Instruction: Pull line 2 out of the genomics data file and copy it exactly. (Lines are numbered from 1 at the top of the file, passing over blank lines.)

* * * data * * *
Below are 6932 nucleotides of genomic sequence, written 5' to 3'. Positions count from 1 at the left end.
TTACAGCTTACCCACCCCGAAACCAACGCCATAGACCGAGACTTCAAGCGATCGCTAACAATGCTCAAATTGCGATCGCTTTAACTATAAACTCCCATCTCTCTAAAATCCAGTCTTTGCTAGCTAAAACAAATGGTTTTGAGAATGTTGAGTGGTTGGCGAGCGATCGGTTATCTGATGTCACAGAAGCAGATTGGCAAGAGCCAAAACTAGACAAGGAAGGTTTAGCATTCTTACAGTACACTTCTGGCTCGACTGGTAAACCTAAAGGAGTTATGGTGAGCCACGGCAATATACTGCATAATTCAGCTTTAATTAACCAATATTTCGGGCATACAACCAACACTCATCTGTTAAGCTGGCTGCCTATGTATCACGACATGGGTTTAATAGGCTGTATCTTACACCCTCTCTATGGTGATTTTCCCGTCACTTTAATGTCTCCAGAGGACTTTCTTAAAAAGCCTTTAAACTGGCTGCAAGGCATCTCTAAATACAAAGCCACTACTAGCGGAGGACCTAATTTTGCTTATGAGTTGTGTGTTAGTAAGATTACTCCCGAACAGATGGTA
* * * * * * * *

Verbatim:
TTACAGCTTACCCACCCCGAAACCAACGCCATAGACCGAGACTTCAAGCGATCGCTAACAATGCTCAAATTGCGATCGCTTTAACTATAAACTCCCATCTCTCTAAAATCCAGTCTTTGCTAGCTAAAACAAATGGTTTTGAGAATGTTGAGTGGTTGGCGAGCGATCGGTTATCTGATGTCACAGAAGCAGATTGGCAAGAGCCAAAACTAGACAAGGAAGGTTTAGCATTCTTACAGTACACTTCTGGCTCGACTGGTAAACCTAAAGGAGTTATGGTGAGCCACGGCAATATACTGCATAATTCAGCTTTAATTAACCAATATTTCGGGCATACAACCAACACTCATCTGTTAAGCTGGCTGCCTATGTATCACGACATGGGTTTAATAGGCTGTATCTTACACCCTCTCTATGGTGATTTTCCCGTCACTTTAATGTCTCCAGAGGACTTTCTTAAAAAGCCTTTAAACTGGCTGCAAGGCATCTCTAAATACAAAGCCACTACTAGCGGAGGACCTAATTTTGCTTATGAGTTGTGTGTTAGTAAGATTACTCCCGAACAGATGGTA